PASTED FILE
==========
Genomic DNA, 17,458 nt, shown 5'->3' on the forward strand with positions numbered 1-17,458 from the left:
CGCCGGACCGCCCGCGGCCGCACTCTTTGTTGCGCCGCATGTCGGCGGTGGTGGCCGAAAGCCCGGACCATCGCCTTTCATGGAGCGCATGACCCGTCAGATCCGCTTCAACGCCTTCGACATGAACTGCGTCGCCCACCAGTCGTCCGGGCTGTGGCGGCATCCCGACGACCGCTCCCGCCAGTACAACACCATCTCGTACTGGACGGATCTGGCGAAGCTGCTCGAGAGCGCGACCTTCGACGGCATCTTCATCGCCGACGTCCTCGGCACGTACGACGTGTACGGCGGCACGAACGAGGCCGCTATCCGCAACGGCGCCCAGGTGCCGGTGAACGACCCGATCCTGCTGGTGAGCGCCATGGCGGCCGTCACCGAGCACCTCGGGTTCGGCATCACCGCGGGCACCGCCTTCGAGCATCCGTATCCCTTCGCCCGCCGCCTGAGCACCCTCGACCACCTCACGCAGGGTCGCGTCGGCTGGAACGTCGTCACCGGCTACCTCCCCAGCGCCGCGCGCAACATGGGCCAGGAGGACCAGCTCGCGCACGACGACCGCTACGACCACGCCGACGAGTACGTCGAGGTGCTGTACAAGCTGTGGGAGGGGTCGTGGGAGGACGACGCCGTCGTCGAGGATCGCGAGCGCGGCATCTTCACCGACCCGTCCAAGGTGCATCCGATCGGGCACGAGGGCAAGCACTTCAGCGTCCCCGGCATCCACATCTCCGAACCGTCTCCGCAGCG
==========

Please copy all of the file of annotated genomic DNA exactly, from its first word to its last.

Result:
Genomic DNA, 17,458 nt, shown 5'->3' on the forward strand with positions numbered 1-17,458 from the left:
CGCCGGACCGCCCGCGGCCGCACTCTTTGTTGCGCCGCATGTCGGCGGTGGTGGCCGAAAGCCCGGACCATCGCCTTTCATGGAGCGCATGACCCGTCAGATCCGCTTCAACGCCTTCGACATGAACTGCGTCGCCCACCAGTCGTCCGGGCTGTGGCGGCATCCCGACGACCGCTCCCGCCAGTACAACACCATCTCGTACTGGACGGATCTGGCGAAGCTGCTCGAGAGCGCGACCTTCGACGGCATCTTCATCGCCGACGTCCTCGGCACGTACGACGTGTACGGCGGCACGAACGAGGCCGCTATCCGCAACGGCGCCCAGGTGCCGGTGAACGACCCGATCCTGCTGGTGAGCGCCATGGCGGCCGTCACCGAGCACCTCGGGTTCGGCATCACCGCGGGCACCGCCTTCGAGCATCCGTATCCCTTCGCCCGCCGCCTGAGCACCCTCGACCACCTCACGCAGGGTCGCGTCGGCTGGAACGTCGTCACCGGCTACCTCCCCAGCGCCGCGCGCAACATGGGCCAGGAGGACCAGCTCGCGCACGACGACCGCTACGACCACGCCGACGAGTACGTCGAGGTGCTGTACAAGCTGTGGGAGGGGTCGTGGGAGGACGACGCCGTCGTCGAGGATCGCGAGCGCGGCATCTTCACCGACCCGTCCAAGGTGCATCCGATCGGGCACGAGGGCAAGCACTTCAGCGTCCCCGGCATCCACATCTCCGAACCGTCTCCGCAGCG